The General Dental Council (GDC) published the results of a Patient and Public Survey conducted in early 2018, demonstrating that people are more satisfied than ever before with dental care in the UK.
This validates the hard work that industry professionals have invested in building patient trust in the dental services provided by dental practices throughout the country. A lot of energy and resources have been spent in marketing the safe and trustworthy dental treatments dentists provide to patients.
Primary dentistry is an almost £6 billion business. It takes hard work for owners of dental practices to successfully earn a percentage of this over a billion-pound enterprise.
Just because the potential for earnings is there, it doesn’t mean you will succeed. As with any business, you must prepare to meet the challenge.
It doesn’t’ take many negative reviews by patients to adversely affect your practice, resulting in other current and potential patients losing confidence in your business.
The challenge is how to nurture confidence and minimise negative experiences.
Seventy percent of customers decide to buy using only information gleaned online. Sites encourage feedback, good and bad.
Hence, your marketing plan must take this into consideration.
Trust means something different depending on the individual. Some patients might consider low staff turnover to be important, others might think your CQC inspection results are more important, or perhaps they might find the pastoral care from the dental staff reassuring before putting their trust in you.
What is critical, however, is visibly demonstrating quality dentistry. In making the quality of your dentistry evident, as well as a demonstrable assurance of individual care with attentiveness to each patient by all the healthcare professionals that work in your practice.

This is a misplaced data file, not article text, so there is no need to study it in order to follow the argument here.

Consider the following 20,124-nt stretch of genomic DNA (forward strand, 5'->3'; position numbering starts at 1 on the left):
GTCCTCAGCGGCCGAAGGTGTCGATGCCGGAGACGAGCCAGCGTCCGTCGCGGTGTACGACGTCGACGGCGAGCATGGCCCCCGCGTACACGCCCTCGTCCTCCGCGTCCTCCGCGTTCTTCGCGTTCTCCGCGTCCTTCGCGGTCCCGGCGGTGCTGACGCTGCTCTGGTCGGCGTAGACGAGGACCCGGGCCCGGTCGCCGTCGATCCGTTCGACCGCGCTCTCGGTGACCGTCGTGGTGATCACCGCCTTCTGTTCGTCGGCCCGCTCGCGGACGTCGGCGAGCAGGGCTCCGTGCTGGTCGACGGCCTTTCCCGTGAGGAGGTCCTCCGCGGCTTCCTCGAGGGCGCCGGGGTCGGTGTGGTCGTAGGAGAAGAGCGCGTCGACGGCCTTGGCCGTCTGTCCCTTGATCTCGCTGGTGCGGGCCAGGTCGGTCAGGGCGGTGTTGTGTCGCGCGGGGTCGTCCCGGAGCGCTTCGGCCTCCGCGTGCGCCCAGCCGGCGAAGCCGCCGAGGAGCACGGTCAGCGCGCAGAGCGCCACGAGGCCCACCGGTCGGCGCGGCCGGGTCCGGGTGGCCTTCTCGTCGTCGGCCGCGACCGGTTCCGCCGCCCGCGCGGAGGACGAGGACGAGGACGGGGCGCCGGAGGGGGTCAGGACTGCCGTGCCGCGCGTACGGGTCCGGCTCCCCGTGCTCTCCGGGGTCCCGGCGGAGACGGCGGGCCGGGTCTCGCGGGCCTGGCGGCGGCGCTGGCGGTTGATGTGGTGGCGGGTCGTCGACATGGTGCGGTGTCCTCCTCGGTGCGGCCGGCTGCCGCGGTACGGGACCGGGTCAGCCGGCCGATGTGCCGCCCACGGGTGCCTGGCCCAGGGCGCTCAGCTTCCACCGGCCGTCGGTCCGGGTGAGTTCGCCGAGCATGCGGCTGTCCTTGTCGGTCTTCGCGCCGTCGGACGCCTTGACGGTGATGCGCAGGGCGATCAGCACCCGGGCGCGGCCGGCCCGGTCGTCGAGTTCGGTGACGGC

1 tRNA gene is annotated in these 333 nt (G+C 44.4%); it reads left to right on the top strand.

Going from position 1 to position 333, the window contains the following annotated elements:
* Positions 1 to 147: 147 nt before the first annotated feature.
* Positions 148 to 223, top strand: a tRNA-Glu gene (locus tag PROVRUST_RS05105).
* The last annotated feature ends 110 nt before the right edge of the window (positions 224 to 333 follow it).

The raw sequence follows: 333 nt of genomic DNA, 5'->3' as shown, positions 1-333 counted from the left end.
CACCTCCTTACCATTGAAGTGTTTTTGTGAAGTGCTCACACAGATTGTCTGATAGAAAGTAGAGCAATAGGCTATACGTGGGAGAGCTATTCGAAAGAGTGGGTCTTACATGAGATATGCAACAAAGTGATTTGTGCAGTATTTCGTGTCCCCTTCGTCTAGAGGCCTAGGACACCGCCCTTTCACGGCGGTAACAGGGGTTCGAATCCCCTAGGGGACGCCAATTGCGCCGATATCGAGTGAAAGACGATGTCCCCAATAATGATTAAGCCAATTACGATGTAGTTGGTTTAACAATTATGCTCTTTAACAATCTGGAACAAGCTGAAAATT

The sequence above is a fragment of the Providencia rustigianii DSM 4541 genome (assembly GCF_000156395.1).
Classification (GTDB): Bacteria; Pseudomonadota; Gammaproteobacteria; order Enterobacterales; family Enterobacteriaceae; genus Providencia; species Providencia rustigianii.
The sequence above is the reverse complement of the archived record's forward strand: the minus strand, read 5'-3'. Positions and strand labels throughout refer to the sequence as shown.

To maintain and improve your quality of care, you must conduct regular reviews. Dental care requires some individualisation both in treatment and in how you deal with the patient. Train your staff to report possible concerns expressed directly or indirectly by a patient so that you can proactively address any problems. This should be an integral part of day-to-day work for staff members.
The GDC expects, of course, that you address complaints appropriately. However, this is also a crucial skill for every staff member to acquire, from the receptionist to the clinicians. It would be wise for practices to create scripts designed to assist team members in dealing with customer interactions that are difficult to navigate.
Your staff can more effectively focus on and respond to complaints if you provide and practice with prepared scripts. This will encourage team members to resolve issues quickly, or even prevent escalation of complaints.
This approach also assists with developing your brand. The staff will be more confident. Selling products and services, marketing treatments, and clearly explaining policies and costs will become second nature and help better promote your brand.
The better you communicate with your patients, the less chance of erring. Keep the means of communication open among everyone: between patients and staff and among your team members.
No two patients are exactly alike. Each comes to your office with different expectations, priorities, and principles. Your job is to meet these needs while at the same time marketing your own brand and customising an approach to take when marketing your practice to potential patients.
Feedback is crucial. Use feedback to help you not only maintain your core values but also use it as a catalyst for change. Don’t react to feedback emotionally. Always be ready to alter policies and your branding to fit an ever-changing and progressively shrewd client base. Here, as with many areas of dentistry, communication is the key to success.
Eight ways to earn dental patients’ trust: